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Socioeconomic disadvantage, social participation and networks and the self-rated health of English men and women with mild and moderate intellectual disabilities: cross sectional survey

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Socioeconomic disadvantage, social participation and networks and the self-rated health of English men and women with mild and moderate intellectual disabilities: cross sectional survey. / Emerson, Eric; Hatton, Chris.

In: European Journal of Public Health, Vol. 18, No. 1, 02.2008, p. 31-37.

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@article{01c63d437daf40ad90859f30f150629d,
title = "Socioeconomic disadvantage, social participation and networks and the self-rated health of English men and women with mild and moderate intellectual disabilities: cross sectional survey",
abstract = "Background: Extremely high rates of mortality and morbidity have been reported among people with intellectual disabilities. Virtually no research has addressed the potential social determinants of health status within this very vulnerable population. Method: Cross-sectional survey of self-reported health status and indicators of socioeconomic disadvantage and social connectedness in 1273 English adults with mild or moderate intellectual disabilities. Results: Indicators of socioeconomic disadvantage accounted for a statistically significant proportion of variation in health status, over and above any variation attributable to the personal characteristics and living circumstances of participants. Indicators of social participation and networks did not add to the explanatory power of the model. Among the indicators of socioeconomic disadvantage, hardship was more strongly associated with variation in health status than either employment status or area-level deprivation. Conclusion: As in the general population, self-reported health was associated with indicators of socioeconomic disadvantage, especially hardship. In contrast, there was no evidence of any association between health status and social participation and networks.",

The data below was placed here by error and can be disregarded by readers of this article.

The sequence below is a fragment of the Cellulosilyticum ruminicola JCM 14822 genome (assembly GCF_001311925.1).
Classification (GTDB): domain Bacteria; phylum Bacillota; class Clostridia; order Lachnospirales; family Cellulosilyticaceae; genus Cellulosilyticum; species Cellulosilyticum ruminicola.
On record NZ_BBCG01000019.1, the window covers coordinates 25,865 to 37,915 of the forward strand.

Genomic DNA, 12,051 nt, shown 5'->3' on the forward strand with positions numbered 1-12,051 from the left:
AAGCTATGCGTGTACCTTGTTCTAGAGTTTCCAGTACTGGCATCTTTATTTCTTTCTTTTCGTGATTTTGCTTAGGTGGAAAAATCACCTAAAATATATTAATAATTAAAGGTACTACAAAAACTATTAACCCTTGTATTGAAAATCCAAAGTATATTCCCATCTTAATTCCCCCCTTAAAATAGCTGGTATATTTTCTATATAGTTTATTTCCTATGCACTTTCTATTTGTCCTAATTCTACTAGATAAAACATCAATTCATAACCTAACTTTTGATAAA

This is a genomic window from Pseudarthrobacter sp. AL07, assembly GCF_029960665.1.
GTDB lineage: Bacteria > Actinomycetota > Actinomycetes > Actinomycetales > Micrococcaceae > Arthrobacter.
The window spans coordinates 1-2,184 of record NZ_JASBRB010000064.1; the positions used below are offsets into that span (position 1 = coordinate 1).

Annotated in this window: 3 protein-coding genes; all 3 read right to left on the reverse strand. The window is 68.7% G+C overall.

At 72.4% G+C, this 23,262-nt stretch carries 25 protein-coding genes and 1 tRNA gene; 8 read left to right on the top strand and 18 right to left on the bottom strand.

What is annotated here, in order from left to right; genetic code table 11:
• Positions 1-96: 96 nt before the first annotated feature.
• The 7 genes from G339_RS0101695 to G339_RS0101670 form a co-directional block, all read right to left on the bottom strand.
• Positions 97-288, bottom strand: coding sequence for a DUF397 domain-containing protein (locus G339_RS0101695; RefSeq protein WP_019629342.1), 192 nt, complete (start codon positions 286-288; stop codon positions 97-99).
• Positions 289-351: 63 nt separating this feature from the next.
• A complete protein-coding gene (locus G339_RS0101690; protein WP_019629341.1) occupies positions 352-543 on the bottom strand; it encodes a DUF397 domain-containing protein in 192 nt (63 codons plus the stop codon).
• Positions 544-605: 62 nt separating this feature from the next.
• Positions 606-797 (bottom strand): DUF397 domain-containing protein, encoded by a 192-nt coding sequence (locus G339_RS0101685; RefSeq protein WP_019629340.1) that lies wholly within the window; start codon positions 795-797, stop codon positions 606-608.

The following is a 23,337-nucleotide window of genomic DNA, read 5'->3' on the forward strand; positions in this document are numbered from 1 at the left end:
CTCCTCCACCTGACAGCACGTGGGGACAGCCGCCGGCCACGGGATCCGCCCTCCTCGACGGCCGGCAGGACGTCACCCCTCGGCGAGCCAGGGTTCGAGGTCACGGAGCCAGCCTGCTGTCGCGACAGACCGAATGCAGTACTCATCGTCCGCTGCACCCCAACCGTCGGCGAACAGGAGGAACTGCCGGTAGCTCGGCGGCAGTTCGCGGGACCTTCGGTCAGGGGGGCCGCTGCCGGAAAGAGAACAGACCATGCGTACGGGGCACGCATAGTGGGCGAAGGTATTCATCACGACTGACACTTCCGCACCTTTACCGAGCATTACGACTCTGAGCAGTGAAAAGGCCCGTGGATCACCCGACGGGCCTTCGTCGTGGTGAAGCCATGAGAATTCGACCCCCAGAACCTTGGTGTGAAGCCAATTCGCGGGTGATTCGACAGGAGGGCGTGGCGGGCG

keywords = "health inequalities, intellectual disabilities, networks, self-reported health, social participation, socioeconomic disadvantage, LEARNING-DISABILITY, MORTALITY, PEOPLE, INEQUALITIES, RETARDATION, MORBIDITY, POVERTY, ADULTS, DISPARITIES, DEMOGRAPHY",
author = "Eric Emerson and Chris Hatton",
year = "2008",
month = feb,
doi = "10.1093/eurpub/ckm041",
language = "English",
volume = "18",
pages = "31--37",
journal = "European Journal of Public Health",
issn = "1101-1262",
publisher = "OXFORD UNIV PRESS",
number = "1",

}

RIS

TY - JOUR

T1 - Socioeconomic disadvantage, social participation and networks and the self-rated health of English men and women with mild and moderate intellectual disabilities: cross sectional survey

AU - Emerson, Eric

AU - Hatton, Chris

PY - 2008/2

Y1 - 2008/2